11. Okay, yes I would hate to get you in any legal trouble. :/

    Very valuable information to note when I meet with an installer.

    If I install a 5 ton system with a 3 ton loop will that cause problems with short cycling and can I counter it with a multistage compressor?

    I can add my 80% 80k btu gas furnace can bring the house from a freezing 40° to Sana 80° in a few minutes and my 1980's 2.5 ton ac can still bring a chill at 100+ outside temp. If all I need is a 3 ton should I just nut up and buy a system?

    As far as hvac goes the retrofit patch job the pervious owner paid for is quite frustrating dew to the furnace being so far away from the 1000 ft addition that makes up half the house. I belive moving the fernace and redoing the majority of the hvac is in order regardless. Most of it is 18" and 6" flex duct in crawlspace so I'm considering a diy experiment. How big is standard? Though I will consult with the contractor as well.

    Edit: as far as manifold goes it will be short and in the basment, so expansion and upsizing should be doable, heck maybe 4" now no regrets later lol
    Last edited: Mar 24, 2016
  12. Thanks again for your help, questions keep me up at night and answered questions (grated I don't get more questions) give me sweet dreams. So it really means alot. :)
  13. waterpirate

    waterpirate Well-Known Member Industry Professional Forum Leader

    I think the climate master web site used to have a design tool or free shareware for design help. There was another one around that cost like a 100.00 for 90 days usage. Do a search here and on the web.
    David Knowlton likes this.
  14. arkie6

    arkie6 Active Member Forum Leader

    When designing a geothermal heating/cooling system (any heating/cooling system for that matter), the first thing you need to know is the homes heat loss/gain characteristics to be able to accurately input that information into the calculators.

    Climatemaster Geodesigner software download:

    Climatemaster Loop Pressure Drop Calculator:
    David Knowlton likes this.
  15. This is great!

    Do you have any software for calculating the heat loss/gain. I have the paperwork somewhere for when the local hvac did one in 2007 when the fernace was installed but I don't think it's accurate.

    Plus the self gradification of knowing it's done right gives great condifinace moving forward in the install.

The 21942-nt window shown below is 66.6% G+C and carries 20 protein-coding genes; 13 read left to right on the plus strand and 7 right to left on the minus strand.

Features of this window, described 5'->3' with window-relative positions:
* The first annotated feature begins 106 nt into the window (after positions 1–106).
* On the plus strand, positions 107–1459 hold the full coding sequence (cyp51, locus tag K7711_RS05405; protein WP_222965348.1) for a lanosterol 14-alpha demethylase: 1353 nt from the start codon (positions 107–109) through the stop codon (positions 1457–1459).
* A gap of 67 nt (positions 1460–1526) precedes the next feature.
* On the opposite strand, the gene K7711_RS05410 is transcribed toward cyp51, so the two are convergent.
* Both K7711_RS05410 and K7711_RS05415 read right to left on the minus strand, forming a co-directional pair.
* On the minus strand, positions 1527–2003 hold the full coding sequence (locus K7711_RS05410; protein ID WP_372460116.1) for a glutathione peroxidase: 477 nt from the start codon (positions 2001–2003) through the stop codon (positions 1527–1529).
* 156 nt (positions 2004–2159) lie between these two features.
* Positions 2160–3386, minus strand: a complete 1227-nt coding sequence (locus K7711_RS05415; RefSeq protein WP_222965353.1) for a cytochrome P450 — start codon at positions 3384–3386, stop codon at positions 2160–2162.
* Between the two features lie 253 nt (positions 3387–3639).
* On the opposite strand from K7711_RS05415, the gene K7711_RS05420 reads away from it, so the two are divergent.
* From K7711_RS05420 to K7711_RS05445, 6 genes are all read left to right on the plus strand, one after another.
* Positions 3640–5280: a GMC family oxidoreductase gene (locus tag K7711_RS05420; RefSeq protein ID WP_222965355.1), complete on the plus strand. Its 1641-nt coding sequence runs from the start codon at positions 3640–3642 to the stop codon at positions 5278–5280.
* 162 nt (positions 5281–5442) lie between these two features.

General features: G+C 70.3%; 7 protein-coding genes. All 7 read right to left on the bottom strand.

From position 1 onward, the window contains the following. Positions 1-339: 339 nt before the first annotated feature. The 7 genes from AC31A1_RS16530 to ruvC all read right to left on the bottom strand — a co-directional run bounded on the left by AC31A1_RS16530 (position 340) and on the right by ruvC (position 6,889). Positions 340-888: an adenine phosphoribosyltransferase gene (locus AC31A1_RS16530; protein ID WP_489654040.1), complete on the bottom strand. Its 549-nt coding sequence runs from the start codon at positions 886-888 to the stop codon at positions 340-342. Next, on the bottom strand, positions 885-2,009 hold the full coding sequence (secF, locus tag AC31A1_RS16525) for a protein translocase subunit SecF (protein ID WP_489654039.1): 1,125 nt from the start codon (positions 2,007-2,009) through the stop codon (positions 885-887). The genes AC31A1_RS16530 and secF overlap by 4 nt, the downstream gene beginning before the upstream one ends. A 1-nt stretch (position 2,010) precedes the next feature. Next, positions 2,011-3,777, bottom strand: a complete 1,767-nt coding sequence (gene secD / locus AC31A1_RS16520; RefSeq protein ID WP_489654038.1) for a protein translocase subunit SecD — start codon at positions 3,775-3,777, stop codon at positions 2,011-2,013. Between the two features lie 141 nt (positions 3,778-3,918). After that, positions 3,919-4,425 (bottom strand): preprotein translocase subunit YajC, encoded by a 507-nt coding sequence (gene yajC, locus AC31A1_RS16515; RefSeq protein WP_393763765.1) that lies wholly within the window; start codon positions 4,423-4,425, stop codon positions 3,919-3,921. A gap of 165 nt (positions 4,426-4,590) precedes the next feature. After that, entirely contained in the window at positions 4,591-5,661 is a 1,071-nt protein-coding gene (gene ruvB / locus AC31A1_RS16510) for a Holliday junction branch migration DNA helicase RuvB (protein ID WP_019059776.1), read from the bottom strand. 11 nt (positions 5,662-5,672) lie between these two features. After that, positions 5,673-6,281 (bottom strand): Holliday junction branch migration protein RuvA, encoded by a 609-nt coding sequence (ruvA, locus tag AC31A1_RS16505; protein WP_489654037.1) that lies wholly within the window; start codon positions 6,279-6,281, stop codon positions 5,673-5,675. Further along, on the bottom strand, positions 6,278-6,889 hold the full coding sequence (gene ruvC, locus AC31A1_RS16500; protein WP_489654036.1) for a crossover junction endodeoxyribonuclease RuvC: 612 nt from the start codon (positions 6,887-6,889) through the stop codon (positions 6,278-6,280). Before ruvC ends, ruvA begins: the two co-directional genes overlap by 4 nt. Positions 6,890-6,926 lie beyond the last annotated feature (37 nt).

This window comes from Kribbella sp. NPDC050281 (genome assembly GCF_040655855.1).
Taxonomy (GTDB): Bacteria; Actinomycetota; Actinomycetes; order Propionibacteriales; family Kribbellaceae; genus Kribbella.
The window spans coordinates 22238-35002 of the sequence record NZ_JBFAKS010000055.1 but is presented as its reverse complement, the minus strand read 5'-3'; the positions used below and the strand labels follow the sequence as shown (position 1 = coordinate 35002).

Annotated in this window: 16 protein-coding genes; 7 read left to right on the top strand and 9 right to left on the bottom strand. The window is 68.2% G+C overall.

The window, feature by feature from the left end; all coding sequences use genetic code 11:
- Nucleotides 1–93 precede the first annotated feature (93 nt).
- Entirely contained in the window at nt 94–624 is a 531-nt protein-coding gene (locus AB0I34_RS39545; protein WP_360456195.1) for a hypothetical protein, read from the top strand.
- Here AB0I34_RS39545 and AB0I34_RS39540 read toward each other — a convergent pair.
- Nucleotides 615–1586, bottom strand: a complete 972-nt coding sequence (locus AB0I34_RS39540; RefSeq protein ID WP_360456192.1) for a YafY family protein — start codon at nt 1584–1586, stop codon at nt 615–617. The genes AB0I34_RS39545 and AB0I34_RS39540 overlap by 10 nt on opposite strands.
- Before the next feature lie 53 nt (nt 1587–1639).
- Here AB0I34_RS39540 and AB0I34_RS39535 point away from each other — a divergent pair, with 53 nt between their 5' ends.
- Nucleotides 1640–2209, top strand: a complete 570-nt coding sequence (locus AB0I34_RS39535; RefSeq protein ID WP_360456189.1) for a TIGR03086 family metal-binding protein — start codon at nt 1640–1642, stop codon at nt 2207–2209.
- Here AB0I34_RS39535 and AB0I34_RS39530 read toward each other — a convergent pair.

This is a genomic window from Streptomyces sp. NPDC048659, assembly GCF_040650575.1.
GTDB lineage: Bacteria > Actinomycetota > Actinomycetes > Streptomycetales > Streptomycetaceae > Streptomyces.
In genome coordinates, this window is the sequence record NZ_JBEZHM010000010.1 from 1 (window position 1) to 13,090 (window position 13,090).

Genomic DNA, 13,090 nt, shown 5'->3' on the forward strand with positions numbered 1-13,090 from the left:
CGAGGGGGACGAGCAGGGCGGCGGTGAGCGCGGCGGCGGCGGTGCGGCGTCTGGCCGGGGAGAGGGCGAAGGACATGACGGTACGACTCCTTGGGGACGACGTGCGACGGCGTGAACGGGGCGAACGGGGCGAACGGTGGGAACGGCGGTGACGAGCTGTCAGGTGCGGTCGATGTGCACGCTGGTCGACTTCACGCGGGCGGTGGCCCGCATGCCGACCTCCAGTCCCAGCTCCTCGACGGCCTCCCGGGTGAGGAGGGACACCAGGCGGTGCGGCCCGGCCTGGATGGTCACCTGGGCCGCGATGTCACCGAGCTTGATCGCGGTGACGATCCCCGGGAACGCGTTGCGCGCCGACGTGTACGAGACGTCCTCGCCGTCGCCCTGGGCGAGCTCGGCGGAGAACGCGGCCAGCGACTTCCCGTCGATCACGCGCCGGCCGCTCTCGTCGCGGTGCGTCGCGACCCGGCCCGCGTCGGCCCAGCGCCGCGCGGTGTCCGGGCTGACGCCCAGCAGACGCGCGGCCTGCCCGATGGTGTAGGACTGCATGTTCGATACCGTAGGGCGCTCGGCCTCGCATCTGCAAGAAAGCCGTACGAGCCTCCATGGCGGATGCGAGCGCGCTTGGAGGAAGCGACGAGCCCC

16. Stickman

    Stickman Active Member Forum Leader
  17. Awesome! Much better than the endless articles I found. I did a quick Calc with estimates to try it out. I'm not sure how to upload screenshot but very useful. Thanks 5 ton man. (Haha pun intended)

    I can even do load Calc for future insulation upgrade and budget their importance. :)

    I am pretty sure I want to do the dule fuel, I mentioned above and build the system to atlast acomidate the cooling needs and over 70% of the heating needs. That way I can become more and more dependent on the heat pump as more insulation upgrades commence.

    As I suspected my sistem now is a bit oversized but with no other backup and a lack of short circut I now believe it was a responsible install.

    If all a get out of it is a super efficent ac for around the same 4k range as an air sourse ac pump and some cheap heat throught the spring and fall grey zones. I'll be money ahead and stay confortable.

    Now Im super excited. :) and again thanks a million for all the feedback. Without all of your help I would have probably been overwhelmed and gave up.
  18. ***UPDATE***
    So I prayed for some help in the decision and guidance with the issue, and in the next couple of days I got a flier in the mail from saying they would install a 2,400 dollar high efficiency gas furnace for only 598 because business is slow right now, yatta yatta yatta. I called and found the catch, I have to buy a AC compressor at full price... But they are a local family owned business ran out of Twin Falls, Boise, and Pocatello and they did confirm that they do install water source heat pumps. So I told them I would meet with their sales tech after work Monday. I'm not totally sold on them because they don't really sale name brand pumps, and I didn't see any geoexchange information on their website. None the less im looking forword to meeting with them Monday and comparing at-least my heat loss/gain calcs.

    Questions should I give a new installer a chance with heavy supervision or if their unexperienced would I be better off making newbe mistakes doing a self install.

    I finished making all the measurements and did my best to fill out the load calc form what do you guys think, dose it look like I did it right. Capture.PNG Capture2.PNG
    Last edited: Mar 27, 2016